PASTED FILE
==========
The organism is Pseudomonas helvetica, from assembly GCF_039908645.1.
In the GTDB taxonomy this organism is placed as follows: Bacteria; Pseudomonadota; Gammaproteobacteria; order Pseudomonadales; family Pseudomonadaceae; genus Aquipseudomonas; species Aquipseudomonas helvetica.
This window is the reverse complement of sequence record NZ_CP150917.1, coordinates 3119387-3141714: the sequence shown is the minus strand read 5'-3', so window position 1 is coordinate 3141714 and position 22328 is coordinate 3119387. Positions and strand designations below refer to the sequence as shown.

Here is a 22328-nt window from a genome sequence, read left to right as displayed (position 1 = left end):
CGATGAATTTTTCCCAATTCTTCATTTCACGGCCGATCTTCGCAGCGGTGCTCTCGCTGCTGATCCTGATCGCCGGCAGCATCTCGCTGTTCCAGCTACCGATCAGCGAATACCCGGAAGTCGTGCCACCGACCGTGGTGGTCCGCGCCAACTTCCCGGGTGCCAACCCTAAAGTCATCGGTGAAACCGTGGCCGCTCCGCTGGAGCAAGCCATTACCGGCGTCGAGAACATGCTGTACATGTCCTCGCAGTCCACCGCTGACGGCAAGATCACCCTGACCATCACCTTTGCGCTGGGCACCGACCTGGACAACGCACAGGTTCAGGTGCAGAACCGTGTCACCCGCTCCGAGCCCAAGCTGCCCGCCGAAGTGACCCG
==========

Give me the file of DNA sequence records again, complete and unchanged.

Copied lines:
The organism is Pseudomonas helvetica, from assembly GCF_039908645.1.
In the GTDB taxonomy this organism is placed as follows: Bacteria; Pseudomonadota; Gammaproteobacteria; order Pseudomonadales; family Pseudomonadaceae; genus Aquipseudomonas; species Aquipseudomonas helvetica.
This window is the reverse complement of sequence record NZ_CP150917.1, coordinates 3119387-3141714: the sequence shown is the minus strand read 5'-3', so window position 1 is coordinate 3141714 and position 22328 is coordinate 3119387. Positions and strand designations below refer to the sequence as shown.

Here is a 22328-nt window from a genome sequence, read left to right as displayed (position 1 = left end):
CGATGAATTTTTCCCAATTCTTCATTTCACGGCCGATCTTCGCAGCGGTGCTCTCGCTGCTGATCCTGATCGCCGGCAGCATCTCGCTGTTCCAGCTACCGATCAGCGAATACCCGGAAGTCGTGCCACCGACCGTGGTGGTCCGCGCCAACTTCCCGGGTGCCAACCCTAAAGTCATCGGTGAAACCGTGGCCGCTCCGCTGGAGCAAGCCATTACCGGCGTCGAGAACATGCTGTACATGTCCTCGCAGTCCACCGCTGACGGCAAGATCACCCTGACCATCACCTTTGCGCTGGGCACCGACCTGGACAACGCACAGGTTCAGGTGCAGAACCGTGTCACCCGCTCCGAGCCCAAGCTGCCCGCCGAAGTGACCCG